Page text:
OR11-6 Thyroid Function Testing in Older Adults Taking Levothyroxine and Risk of Adverse Outcomes

Program: Abstracts - Orals, Poster Previews, and Posters
Session: OR11-Thyroid Hormone Action, Cancer and Clinical Thyroid
Friday, April 1, 2016: 11:45 AM-1:15 PM
Presentation Start Time: 1:00 PM
Room 109 (BCEC)

Outstanding Abstract Award
Paige Meizlik*1, Alice Arnold2, Michelle Carlson3, John Robbins4, Bruce Psaty2 and Anne R Cappola5
1Hospital of the University of Pennsylvania, Philadelphia, PA, 2University of Washington, Seattle, WA, 3Johns Hopkins University, Baltimore, MD, 4UC Davis Health System, Sacramento, CA, 5Perelman School of Medicine at the University of Pennsylvania, Philadelphia, PA
Background:Thyroid hormone use is common in older people, and overreplacement occurs frequently. Endogenous subclinical hyperthyroidism is associated with increased risk of fracture and atrial fibrillation. However, at similar TSH concentrations, T4 levels are higher and T3 levels are lower in levothyroxine users, and extrapolation of findings from untreated endogenous thyroid dysfunction to thyroid hormone use may not be appropriate. We sought to determine the relationship between thyroid function and adverse outcomes in older adults taking levothyroxine.

Methods:We examined associations between TSH (mIU/L), free T4 (pmol/L), and total T3 (nmol/L) and incidence of hip fracture, atrial fibrillation, dementia, coronary heart disease (CHD), heart failure, and total mortality in 360 US community-dwelling men and women aged 65 years and over who were enrolled in the Cardiovascular Health Study and taking levothyroxine. Cox proportional hazard models were used to examine the relationship between each thyroid test and incident events; TSH was log-transformed. All models were adjusted for age, sex, race, and outcome specific covariates.

Results:Mean age was 74.8 years and 79% were women. Only 51% of these levothyroxine users were euthyroid; 13% had overt hyperthyroidism, 16% had subclinical hyperthyroidism, and 20% had an elevated TSH.  There were 28 cases of incident hip fracture. Higher TSH levels were associated with a lower risk of hip fracture (HR 0.84; 95% CI 0.71-0.98, p=0.03 for lnTSH) and, concordantly, higher free T4 levels were associated with a higher risk of hip fracture (HR 2.63, 95% CI 1.26-5.50, p=0.01). There were 31 cases of incident dementia and 57 cases of incident CHD. Higher free T4 levels were associated with a higher risk of dementia (HR 2.57, 95% CI 1.18-5.56), p=0.02) and a lower risk of CHD (HR 0.42, 95% CI 0.19-0.93, p=0.03). There were 57 cases of incident atrial fibrillation and 70 cases of incident heart failure. There were no associations between any thyroid function test and atrial fibrillation or heart failure. There were 122 deaths. Higher total T3 levels were associated with lower risk of mortality (HR 0.35, 95% CI 0.19-0.64, p=0.001), consistent with nonthyroidal illness syndrome.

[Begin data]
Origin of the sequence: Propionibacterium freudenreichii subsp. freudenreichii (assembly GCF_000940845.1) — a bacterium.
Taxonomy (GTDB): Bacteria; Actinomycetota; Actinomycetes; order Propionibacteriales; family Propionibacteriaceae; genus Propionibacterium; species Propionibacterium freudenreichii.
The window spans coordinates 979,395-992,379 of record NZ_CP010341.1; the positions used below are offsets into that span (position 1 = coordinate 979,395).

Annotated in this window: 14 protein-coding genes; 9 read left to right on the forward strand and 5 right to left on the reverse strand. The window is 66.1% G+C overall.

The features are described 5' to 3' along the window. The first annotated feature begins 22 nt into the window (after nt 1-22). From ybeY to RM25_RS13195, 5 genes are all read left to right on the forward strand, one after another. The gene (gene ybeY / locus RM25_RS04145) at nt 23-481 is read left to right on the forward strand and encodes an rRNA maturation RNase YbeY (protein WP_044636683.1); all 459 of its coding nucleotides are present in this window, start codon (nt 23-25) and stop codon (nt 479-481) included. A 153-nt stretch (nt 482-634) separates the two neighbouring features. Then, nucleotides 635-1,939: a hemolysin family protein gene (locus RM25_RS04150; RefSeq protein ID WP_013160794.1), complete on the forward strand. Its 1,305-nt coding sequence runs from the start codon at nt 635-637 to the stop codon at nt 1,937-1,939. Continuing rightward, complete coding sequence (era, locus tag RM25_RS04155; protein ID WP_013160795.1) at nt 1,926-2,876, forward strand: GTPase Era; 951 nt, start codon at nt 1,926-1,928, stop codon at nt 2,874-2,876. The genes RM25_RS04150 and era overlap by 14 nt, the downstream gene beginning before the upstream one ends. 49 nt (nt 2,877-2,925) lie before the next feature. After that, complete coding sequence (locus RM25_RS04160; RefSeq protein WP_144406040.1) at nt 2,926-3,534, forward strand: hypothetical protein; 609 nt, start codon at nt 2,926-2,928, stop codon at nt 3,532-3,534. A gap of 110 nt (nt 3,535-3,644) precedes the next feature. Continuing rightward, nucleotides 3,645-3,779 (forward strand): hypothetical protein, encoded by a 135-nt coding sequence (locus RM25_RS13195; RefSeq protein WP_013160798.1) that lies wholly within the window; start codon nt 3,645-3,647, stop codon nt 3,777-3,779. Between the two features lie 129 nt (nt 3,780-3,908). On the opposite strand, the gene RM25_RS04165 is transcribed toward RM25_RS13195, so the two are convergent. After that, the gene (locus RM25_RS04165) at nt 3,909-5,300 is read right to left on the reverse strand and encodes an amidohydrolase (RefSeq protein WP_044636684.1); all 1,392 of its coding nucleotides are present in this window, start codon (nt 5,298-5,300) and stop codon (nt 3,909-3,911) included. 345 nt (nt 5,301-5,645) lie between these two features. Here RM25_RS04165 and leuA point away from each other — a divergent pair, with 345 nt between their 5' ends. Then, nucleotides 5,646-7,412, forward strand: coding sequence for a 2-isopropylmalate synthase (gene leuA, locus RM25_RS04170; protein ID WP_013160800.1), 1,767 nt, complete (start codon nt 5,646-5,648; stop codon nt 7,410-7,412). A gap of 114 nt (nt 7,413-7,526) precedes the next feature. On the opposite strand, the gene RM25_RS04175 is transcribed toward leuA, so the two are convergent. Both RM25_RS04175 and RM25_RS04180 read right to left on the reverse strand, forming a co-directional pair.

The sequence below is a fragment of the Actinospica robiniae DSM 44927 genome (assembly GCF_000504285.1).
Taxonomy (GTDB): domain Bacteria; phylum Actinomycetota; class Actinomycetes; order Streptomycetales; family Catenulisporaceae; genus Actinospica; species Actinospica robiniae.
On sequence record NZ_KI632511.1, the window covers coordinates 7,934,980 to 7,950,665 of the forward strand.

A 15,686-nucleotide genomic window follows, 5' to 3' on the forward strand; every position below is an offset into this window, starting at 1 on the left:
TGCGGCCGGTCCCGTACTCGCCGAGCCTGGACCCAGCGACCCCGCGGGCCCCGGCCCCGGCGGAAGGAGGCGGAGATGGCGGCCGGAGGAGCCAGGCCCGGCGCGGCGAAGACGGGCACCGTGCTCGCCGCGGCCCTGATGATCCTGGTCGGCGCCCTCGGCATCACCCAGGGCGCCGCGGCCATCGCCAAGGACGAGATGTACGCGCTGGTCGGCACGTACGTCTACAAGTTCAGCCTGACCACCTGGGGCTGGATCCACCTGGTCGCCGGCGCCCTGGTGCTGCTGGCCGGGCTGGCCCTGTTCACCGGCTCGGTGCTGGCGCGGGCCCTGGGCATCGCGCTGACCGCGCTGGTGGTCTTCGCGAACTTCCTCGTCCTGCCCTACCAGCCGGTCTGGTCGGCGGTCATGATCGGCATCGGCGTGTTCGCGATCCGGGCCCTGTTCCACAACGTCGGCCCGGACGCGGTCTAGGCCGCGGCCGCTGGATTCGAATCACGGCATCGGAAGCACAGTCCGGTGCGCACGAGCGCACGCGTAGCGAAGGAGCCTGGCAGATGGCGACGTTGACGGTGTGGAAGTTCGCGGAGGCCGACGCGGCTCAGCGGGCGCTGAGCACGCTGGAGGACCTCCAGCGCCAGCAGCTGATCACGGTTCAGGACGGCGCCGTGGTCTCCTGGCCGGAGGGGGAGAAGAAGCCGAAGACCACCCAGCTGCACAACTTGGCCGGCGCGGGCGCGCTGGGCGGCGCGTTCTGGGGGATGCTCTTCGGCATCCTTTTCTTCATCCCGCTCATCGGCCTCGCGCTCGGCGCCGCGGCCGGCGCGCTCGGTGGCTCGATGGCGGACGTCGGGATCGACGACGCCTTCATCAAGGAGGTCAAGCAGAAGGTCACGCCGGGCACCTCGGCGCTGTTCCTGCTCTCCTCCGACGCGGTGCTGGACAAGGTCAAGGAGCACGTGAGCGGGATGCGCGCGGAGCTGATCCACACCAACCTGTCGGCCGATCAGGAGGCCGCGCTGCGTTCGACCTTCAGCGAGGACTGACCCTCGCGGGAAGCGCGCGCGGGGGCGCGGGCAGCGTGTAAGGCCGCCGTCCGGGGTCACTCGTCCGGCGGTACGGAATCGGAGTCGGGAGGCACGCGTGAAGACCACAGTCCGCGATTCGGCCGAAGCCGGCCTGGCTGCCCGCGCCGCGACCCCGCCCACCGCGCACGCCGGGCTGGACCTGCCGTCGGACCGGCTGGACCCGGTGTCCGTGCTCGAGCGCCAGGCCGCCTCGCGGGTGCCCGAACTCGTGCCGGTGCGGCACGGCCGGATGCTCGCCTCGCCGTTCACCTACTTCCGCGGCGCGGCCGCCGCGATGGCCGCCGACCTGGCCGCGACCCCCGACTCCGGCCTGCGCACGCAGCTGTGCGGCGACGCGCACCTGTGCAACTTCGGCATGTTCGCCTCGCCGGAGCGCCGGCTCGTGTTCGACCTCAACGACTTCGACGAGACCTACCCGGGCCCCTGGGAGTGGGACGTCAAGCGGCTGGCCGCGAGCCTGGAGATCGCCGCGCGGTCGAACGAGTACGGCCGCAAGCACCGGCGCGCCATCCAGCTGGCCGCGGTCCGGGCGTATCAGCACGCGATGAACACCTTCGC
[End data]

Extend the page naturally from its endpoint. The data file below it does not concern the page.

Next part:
Conclusions: Higher free T4 concentrations are associated with a higher risk of hip fracture and dementia, and a lower risk of CHD, in older levothyroxine users. Clinical trials are needed to evaluate the optimal target concentrations for thyroid hormone replacement in older people.

Nothing to Disclose: PM, AA, MC, JR, BP, ARC

*Please take note of The Endocrine Society's News Embargo Policy at https://www.endocrine.org/news-room/endo-annual-meeting/pr-resources-for-endo

Sources of Research Support: The research reported in this article was supported by R01AG032317 and K24AG042765 from the National Institute on Aging, contracts HHSN268201200036C, HHSN268200800007C, N01 HC55222, N01HC85079, N01HC85080, N01HC85081, N01HC85082, N01HC85083, N01HC85086, and grant HL080295 from the National Heart, Lung, and Blood Institute, with additional contribution from the National Institute of Neurological Disorders and Stroke. Additional support was provided by AG023629 from the National Institute on Aging.